The banana is one of the most consumed fruits in the world. This is because it is cheap, tastes great, can be easily mixed into different dishes, and is easy to transport, store, and dispose of.
It also has many medicinal properties, especially cardioprotective. Let’s see what these benefits are due to and how you can take advantage of them in the best way.
Bananas are characterized by being rich in vitamins, especially B and C, folic and pantothenic acid, niacin, and minerals, such as calcium, phosphorus, magnesium and manganese.
However, its best known mineral and to which it owes most of its properties is potassium. This is a type of electrolyte, a substance that helps the body:
- Remove cellular debris.
- Balance the amount of water.
- Balance the pH (level of acidity or alkalinity).
- Transport nutrients.
- Ensure the proper functioning of the nerves, muscles, brain and heart.
For this reason, consuming bananas regularly is associated with many benefits:
- Relieve swelling.
- Control blood sugar levels.
- Take care of gut health.
- Facilitate the increase in body mass.
- Strengthen the bones.
- Prevent mental disorders.
Another key aspect of the banana is that its high presence of potassium is combined with a low amount of sodium. Many specialists agree that this makes it a great food to help lower the risk of heart disease.
How do bananas help the heart?
Eating bananas is a good way to take care of our hearts for many reasons. For one thing, potassium helps lower blood pressure levels, lowering the risk of hypertension.
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This is because it works as a vasodilator, favoring the correct blood flow and helping to reduce the tension of the blood vessel walls.
Due to its function as a vasodilator, potassium is also linked to the prevention of cerebrovascular accidents (ACV) or strokes. These conditions occur when blood flow to the brain is affected, causing damage to brain cells.
Another key aspect to take care of cardiovascular health is that potassium stimulates the natural elimination of sodium through the urine. Sodium is a known risk factor for heart disease.
In addition, the combination of potassium and fiber that we find in bananas works very well to “clean” cholesterol from the bloodstream.
Keeping blood cholesterol levels low is critical to preventing coronary artery disease, the most common type of heart disease. This is characterized by hardening and narrowing of the arteries that supply blood to the heart muscle.
How to eat bananas?
As we pointed out, the practicality and versatility of bananas is one of their main virtues. You can incorporate banana into your diet in many ways:
- Eating it naturally.
- In smoothies and juices with other fruits and vegetables.
- in desserts. You can freeze its slices, puree it to make it smooth, and enhance its flavor with cocoa, almond butter, or cinnamon.
- Sliced with cereal (cold or hot).
- In sandwiches with peanut butter.
Another very healthy option is in infusion. To prepare banana tea, cut off the ends, without removing the skin, and plunge it into boiling water for 10 minutes.
Preferably make the decoction at minimum heat. Let it rest for a few minutes, pass it through a strainer, add a pinch of cinnamon and enjoy it.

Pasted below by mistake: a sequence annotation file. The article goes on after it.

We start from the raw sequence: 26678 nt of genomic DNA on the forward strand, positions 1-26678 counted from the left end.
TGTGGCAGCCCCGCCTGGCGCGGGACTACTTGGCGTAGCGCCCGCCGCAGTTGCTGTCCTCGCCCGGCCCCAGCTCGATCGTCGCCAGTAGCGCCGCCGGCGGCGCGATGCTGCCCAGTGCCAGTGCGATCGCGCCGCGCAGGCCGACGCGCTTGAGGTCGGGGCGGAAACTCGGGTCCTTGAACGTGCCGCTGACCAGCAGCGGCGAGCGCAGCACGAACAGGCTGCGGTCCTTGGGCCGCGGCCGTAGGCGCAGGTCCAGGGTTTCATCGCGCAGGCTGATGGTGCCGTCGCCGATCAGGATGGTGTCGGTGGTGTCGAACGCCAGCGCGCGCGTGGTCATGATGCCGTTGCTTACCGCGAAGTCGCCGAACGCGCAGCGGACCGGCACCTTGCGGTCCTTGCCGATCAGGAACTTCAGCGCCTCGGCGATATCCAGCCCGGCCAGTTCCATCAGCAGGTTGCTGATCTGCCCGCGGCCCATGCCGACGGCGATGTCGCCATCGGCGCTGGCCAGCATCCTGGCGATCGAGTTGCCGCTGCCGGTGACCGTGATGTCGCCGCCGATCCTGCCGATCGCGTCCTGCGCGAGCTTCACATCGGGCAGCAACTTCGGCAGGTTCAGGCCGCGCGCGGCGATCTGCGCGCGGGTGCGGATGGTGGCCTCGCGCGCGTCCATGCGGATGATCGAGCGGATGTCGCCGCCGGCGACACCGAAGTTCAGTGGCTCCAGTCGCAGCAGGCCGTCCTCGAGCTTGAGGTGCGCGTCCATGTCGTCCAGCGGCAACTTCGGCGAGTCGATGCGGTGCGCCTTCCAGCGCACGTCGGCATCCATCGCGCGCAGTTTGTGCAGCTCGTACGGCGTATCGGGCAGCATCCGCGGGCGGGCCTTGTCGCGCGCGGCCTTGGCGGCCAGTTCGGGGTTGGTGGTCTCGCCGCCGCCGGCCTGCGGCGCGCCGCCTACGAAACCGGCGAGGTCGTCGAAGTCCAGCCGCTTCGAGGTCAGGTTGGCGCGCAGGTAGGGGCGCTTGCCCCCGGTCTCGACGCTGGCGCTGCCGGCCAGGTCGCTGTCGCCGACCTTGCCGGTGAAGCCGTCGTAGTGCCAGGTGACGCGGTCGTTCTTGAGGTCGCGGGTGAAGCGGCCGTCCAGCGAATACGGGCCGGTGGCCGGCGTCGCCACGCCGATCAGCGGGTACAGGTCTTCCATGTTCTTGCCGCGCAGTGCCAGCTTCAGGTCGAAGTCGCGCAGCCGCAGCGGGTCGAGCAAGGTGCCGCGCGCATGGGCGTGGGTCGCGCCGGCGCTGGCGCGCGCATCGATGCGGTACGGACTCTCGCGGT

How much potassium to consume?
Although potassium has a very good reputation, the key to reap its benefits is in moderation.
Low levels of potassium in the body, known as hypokalemia, can lead to weak muscles, abnormal heart rhythms, and a slight increase in blood pressure.
While too much potassium in the blood, known as hyperkalemia, can cause abnormal and dangerous heart rhythms.
The Food and Nutrition Center at the Institute of Medicine recommends the following daily potassium intake, based on age:
- From 0 to 6 months: 0.4g
- From 7 to 12 months: 0.7g
- From 1 to 3 years: 3g
- From 4 to 8 years: 3.8g
- From 9 to 13 years: 4.5g
- From 14 to 18 years old: 4.7g
- 19 years and older: 4.7g
- Breastfeeding women: 5.1g
- A cup of lentils provides 731 mg of potassium.
- A cup of sweet potato or sweet potato provides 694 mg of potassium.
- A cup of clams provides 534 mg of potassium.
- One cup of canned tomatoes provides 528 mg of potassium.
- A cup of beets provides 519 mg of potassium.
- A cup of pumpkin provides 505 mg of potassium.
- A cup of Brussels sprouts provides 495 mg of potassium.
- A cup of orange juice provides 473 mg of potassium.
- A cup of chicken soup provides 367 mg of potassium.
- A cup of skim milk (2%) provides 342 mg of potassium.
For reference, a single banana provides about 450 mg of potassium. Although this fruit is the best known option to obtain it, you can easily add it to your diet with other foods:
Until there is meaningful scientific evidence from human trials, people interested in using herbal therapies and supplements should be very careful.
Do not abandon or modify your medications or treatments, talk to your doctor first about the potential effects of alternative or complementary therapies.
Remember, the medicinal properties of herbs and supplements can also interact with prescription drugs, other herbs and supplements, and even alter your diet.
Sources consulted: American Heart Association, Natural Medicines Comprehensive Database, US National Library of Medicine, US Department of Agriculture, National Institute of Complementary and Alternative Medicine.